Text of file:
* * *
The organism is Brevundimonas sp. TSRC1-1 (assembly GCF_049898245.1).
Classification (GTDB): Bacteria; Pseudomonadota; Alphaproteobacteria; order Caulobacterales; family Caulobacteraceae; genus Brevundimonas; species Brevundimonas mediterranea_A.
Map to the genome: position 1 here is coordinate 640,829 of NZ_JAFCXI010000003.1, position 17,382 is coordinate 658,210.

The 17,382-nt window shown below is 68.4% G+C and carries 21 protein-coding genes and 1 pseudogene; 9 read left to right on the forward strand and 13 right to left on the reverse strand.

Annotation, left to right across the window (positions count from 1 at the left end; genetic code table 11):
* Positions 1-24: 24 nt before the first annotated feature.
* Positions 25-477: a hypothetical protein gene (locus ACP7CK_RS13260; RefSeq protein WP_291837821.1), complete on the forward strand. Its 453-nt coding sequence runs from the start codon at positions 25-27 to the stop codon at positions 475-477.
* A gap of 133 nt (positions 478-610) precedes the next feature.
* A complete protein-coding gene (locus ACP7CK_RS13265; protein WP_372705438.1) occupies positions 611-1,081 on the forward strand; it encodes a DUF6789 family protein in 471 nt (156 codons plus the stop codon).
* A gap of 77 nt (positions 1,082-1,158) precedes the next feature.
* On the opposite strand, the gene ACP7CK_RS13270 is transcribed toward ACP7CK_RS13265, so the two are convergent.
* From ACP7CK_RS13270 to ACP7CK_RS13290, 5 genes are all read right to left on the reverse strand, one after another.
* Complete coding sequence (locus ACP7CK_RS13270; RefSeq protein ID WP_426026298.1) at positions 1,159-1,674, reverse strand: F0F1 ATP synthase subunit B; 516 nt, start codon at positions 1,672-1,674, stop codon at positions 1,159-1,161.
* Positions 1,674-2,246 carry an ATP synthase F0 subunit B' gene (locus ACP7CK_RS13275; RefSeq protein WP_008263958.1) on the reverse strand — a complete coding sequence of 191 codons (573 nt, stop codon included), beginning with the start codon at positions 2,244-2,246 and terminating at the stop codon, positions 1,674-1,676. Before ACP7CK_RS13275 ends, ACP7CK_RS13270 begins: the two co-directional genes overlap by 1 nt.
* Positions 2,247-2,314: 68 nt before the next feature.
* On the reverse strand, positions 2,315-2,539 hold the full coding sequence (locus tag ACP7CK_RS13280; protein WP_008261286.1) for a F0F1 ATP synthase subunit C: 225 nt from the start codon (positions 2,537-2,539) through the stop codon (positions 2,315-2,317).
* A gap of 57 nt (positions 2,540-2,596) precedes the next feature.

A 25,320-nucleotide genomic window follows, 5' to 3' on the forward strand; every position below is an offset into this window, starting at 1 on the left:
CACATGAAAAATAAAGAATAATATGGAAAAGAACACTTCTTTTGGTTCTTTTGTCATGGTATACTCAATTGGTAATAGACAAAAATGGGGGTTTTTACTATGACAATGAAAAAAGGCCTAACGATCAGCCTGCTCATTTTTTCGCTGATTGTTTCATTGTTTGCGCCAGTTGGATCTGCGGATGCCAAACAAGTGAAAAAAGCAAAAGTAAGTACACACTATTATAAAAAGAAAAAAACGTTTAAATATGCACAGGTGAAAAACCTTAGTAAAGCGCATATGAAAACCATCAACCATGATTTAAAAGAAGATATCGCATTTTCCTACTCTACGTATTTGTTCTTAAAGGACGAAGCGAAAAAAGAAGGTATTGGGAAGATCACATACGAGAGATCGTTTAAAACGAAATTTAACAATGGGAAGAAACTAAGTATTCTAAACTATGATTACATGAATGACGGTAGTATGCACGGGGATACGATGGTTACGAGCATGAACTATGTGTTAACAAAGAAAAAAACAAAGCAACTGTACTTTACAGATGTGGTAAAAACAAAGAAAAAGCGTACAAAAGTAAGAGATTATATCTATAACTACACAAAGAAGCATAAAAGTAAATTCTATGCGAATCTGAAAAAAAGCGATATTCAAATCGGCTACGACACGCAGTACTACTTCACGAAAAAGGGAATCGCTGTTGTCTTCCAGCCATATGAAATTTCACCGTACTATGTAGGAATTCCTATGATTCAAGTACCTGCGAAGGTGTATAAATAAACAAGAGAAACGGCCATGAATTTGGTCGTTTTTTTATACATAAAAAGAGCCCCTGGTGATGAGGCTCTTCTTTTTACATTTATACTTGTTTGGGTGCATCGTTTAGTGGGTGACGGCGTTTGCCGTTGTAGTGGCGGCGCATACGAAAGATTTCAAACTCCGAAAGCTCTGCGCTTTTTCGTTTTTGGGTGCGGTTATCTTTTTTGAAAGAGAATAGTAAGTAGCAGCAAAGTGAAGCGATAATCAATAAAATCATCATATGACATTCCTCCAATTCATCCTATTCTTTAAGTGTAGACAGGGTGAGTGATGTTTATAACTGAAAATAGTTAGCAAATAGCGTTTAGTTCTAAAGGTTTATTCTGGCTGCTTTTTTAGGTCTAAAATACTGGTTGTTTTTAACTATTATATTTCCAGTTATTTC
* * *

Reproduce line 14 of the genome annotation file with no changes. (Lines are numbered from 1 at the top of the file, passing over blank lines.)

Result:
* Positions 1,674-2,246 carry an ATP synthase F0 subunit B' gene (locus ACP7CK_RS13275; RefSeq protein WP_008263958.1) on the reverse strand — a complete coding sequence of 191 codons (573 nt, stop codon included), beginning with the start codon at positions 2,244-2,246 and terminating at the stop codon, positions 1,674-1,676. Before ACP7CK_RS13275 ends, ACP7CK_RS13270 begins: the two co-directional genes overlap by 1 nt.